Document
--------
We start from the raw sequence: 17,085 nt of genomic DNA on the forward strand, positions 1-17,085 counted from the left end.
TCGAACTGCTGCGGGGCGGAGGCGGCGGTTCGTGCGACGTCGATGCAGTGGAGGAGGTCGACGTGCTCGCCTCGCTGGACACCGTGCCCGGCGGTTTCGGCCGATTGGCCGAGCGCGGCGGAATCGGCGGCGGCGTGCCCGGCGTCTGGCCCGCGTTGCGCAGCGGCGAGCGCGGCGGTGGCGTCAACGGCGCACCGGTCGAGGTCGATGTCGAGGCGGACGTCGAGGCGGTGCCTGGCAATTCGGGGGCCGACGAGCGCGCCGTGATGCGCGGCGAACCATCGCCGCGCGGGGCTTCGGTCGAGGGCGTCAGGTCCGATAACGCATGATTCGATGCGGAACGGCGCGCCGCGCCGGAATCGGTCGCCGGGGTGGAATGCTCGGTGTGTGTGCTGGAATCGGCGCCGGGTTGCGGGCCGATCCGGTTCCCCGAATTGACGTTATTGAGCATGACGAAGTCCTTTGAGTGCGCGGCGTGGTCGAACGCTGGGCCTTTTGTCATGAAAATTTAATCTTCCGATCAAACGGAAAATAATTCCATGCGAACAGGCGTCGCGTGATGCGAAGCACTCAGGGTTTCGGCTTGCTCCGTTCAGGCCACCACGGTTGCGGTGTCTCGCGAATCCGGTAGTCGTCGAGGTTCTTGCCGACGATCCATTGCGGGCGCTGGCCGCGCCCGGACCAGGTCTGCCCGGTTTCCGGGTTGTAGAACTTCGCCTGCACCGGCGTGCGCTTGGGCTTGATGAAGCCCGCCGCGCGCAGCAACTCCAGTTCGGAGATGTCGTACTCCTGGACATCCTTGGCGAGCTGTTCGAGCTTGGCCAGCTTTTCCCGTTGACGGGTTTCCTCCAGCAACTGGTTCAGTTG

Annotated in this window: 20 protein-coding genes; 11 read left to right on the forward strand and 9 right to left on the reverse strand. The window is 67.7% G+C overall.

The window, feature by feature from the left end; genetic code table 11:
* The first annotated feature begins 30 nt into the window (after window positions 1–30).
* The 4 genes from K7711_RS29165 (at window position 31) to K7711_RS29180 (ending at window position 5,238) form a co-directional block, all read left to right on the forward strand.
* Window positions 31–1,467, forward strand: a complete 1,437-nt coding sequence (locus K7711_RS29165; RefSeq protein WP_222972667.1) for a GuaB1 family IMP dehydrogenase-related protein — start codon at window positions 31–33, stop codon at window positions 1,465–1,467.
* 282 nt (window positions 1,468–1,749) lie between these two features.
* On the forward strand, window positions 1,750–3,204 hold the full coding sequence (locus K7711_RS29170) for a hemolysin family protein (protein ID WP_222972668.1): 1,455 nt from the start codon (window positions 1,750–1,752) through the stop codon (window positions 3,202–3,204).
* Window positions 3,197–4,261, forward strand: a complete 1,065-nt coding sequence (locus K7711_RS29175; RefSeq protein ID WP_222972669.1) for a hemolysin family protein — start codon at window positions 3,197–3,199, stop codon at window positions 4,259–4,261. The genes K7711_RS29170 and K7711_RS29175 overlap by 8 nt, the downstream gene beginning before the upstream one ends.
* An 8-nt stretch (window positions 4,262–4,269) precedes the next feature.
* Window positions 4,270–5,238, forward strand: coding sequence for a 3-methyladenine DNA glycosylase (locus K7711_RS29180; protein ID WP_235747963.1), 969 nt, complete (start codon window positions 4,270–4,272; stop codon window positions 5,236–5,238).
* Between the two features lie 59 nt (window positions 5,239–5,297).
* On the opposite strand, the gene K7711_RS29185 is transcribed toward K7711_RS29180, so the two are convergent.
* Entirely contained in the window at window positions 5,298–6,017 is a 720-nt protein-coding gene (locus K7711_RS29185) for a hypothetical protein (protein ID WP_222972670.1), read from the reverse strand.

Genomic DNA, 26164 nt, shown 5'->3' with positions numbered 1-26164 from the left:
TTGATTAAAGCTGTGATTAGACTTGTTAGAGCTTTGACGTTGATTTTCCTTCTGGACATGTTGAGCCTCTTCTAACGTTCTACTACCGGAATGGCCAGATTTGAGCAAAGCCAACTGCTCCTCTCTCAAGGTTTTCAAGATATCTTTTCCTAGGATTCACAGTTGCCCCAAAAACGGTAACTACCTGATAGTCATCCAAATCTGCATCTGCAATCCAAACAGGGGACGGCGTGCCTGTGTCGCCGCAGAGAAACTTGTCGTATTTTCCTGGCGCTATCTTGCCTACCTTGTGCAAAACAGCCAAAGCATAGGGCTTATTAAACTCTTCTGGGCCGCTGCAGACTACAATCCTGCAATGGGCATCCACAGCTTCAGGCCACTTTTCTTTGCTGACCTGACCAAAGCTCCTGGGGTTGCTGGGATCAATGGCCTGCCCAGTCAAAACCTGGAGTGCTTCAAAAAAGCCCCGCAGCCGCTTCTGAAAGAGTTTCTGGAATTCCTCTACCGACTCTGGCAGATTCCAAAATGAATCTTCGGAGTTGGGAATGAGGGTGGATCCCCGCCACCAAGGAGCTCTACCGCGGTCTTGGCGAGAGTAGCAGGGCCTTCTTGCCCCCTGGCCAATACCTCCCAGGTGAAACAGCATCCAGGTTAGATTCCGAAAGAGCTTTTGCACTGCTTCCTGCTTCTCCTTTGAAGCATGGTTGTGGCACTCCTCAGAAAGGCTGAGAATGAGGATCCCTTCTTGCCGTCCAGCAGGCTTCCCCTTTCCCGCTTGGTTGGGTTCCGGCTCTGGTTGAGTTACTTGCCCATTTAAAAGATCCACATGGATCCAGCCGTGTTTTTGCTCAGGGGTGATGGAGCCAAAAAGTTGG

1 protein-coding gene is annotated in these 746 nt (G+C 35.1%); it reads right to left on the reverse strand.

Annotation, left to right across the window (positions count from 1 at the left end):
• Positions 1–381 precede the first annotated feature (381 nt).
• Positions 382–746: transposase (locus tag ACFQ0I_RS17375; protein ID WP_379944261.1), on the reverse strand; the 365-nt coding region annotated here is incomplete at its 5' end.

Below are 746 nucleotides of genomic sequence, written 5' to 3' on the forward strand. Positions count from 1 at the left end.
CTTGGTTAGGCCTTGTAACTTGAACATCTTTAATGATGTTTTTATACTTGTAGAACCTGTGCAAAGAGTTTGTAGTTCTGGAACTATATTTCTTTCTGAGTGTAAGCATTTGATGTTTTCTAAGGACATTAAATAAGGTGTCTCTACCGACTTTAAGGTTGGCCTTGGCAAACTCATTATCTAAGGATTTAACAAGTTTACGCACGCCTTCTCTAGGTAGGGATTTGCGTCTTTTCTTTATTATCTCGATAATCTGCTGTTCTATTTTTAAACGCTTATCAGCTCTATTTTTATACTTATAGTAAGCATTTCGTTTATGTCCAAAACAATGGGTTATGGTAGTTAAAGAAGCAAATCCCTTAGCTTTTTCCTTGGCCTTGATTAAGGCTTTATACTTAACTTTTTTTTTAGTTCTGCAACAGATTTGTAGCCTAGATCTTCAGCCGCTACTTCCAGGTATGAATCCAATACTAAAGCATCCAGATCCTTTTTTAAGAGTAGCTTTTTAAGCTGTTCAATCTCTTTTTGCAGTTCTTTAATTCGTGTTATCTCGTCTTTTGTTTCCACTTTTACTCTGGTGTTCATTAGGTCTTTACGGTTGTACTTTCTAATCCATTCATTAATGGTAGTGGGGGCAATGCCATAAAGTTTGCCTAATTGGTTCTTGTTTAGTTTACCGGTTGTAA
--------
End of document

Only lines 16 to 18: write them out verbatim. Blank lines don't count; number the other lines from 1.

Genomic DNA, 26164 nt, shown 5'->3' with positions numbered 1-26164 from the left:
TTGATTAAAGCTGTGATTAGACTTGTTAGAGCTTTGACGTTGATTTTCCTTCTGGACATGTTGAGCCTCTTCTAACGTTCTACTACCGGAATGGCCAGATTTGAGCAAAGCCAACTGCTCCTCTCTCAAGGTTTTCAAGATATCTTTTCCTAGGATTCACAGTTGCCCCAAAAACGGTAACTACCTGATAGTCATCCAAATCTGCATCTGCAATCCAAACAGGGGACGGCGTGCCTGTGTCGCCGCAGAGAAACTTGTCGTATTTTCCTGGCGCTATCTTGCCTACCTTGTGCAAAACAGCCAAAGCATAGGGCTTATTAAACTCTTCTGGGCCGCTGCAGACTACAATCCTGCAATGGGCATCCACAGCTTCAGGCCACTTTTCTTTGCTGACCTGACCAAAGCTCCTGGGGTTGCTGGGATCAATGGCCTGCCCAGTCAAAACCTGGAGTGCTTCAAAAAAGCCCCGCAGCCGCTTCTGAAAGAGTTTCTGGAATTCCTCTACCGACTCTGGCAGATTCCAAAATGAATCTTCGGAGTTGGGAATGAGGGTGGATCCCCGCCACCAAGGAGCTCTACCGCGGTCTTGGCGAGAGTAGCAGGGCCTTCTTGCCCCCTGGCCAATACCTCCCAGGTGAAACAGCATCCAGGTTAGATTCCGAAAGAGCTTTTGCACTGCTTCCTGCTTCTCCTTTGAAGCATGGTTGTGGCACTCCTCAGAAAGGCTGAGAATGAGGATCCCTTCTTGCCGTCCAGCAGGCTTCCCCTTTCCCGCTTGGTTGGGTTCCGGCTCTGGTTGAGTTACTTGCCCATTTAAAAGATCCACATGGATCCAGCCGTGTTTTTGCTCAGGGGTGATGGAGCCAAAAAGTTGG

1 protein-coding gene is annotated in these 746 nt (G+C 35.1%); it reads right to left on the reverse strand.